My view, in short, is that a consensus bill — one that includes input from most, if not all, stakeholder groups — is a ways off. Until Reid’s office circulates new draft language and a transparent stakeholder-consultation process begins, speculating about b-to-whatever licensure is a pointless exercise. Unless, of course, gambling businesses leverage such speculation for purposes of enhancing their standing in the financial markets. (And, as you’ve probably seen, many of them do).
PU: The US House of Representatives held a follow-up hearing earlier this month on the potential legalisation of online poker. What are your thoughts on the hearing? Do you think legislation will be passed this year?
CK: The informational hearing in the House subcommittee was interesting, I guess. Admittedly, I tend not to get too excited by informational hearings. I don’t mean to sound cynical or undemocratic. I’ll definitely concede that from the point of view of crafting transparent public policy, informational hearings are absolutely necessary. I just don’t think such hearings have done much, if anything, to help internet gambling legislation advance.
Looking back, internet gambling was broached in December 1995 by Sen. Kyl of Arizona. The issue has been around almost 17 years. Although it’s been a nonstarter for most of that time, I guess I’m still amazed that there has been just one committee vote on an internet gambling regulatory bill in congressional history. Hard to believe. And not. After all, internet gambling regulation simply doesn’t rate in the current political climate; for now, a few big issues — namely, taxation, health care and defense — carry the most weight.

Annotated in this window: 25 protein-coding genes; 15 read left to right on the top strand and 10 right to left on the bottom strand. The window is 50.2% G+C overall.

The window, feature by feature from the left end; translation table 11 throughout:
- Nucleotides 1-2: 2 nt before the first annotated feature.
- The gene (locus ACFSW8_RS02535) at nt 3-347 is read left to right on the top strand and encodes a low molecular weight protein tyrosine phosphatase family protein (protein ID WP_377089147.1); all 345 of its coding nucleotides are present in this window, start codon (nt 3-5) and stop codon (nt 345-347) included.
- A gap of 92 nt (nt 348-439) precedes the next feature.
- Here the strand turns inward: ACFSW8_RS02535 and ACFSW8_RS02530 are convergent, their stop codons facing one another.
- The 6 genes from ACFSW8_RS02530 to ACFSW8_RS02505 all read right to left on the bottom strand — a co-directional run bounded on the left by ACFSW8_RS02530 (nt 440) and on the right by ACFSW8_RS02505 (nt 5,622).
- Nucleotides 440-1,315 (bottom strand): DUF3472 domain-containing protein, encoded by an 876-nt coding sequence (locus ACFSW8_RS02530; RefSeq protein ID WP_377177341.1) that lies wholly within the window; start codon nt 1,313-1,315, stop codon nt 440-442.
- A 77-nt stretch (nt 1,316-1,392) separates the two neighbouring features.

Since April 2007, when Rep. Frank of Massachusetts introduced the first internet gambling regulatory bill, I’ve been hearing the This-Year-Is-The-Year rallying cry from highly placed sources on the industry and policy side of things. Interestingly, though, I’m hearing much, much less of that kind of optimism this year. Looking ahead, I can’t say for certain whether 2012 will be the year that internet gambling finally moves in Congress. But I seriously doubt that it will be.
PU: In April, Washington D.C. became the first jurisdiction in the United States to legalise online poker. However there have been numerous delays, from allegations of conflict of interest to delays in public hearings. What is the latest update?
CK: That Washington, D.C., was the first U.S. jurisdiction to legalize internet poker is a mistake I see reported often. Nevada, actually, was first to legalize it. Enabling legislation was enacted there in June 2001.
In Washington, the D.C. Lottery has just completed a series of public hearings on whether its proposed internet gambling program — which will cover poker, bingo, blackjack and scratch-card games — should be implemented. The lottery will summarize the views gathered at those hearings and present them to the District Council Committee on Finance and Revenue. My colleague at GamblingCompliance, James Kilsby, reported last week that the revenue committee hearing will take place sometime before February 2012, but possibly as soon as this month. If the revenue committee signs off on the lottery’s internet gambling program, it must then be approved both by the Office of the Inspector General and by the district’s chief financial officer.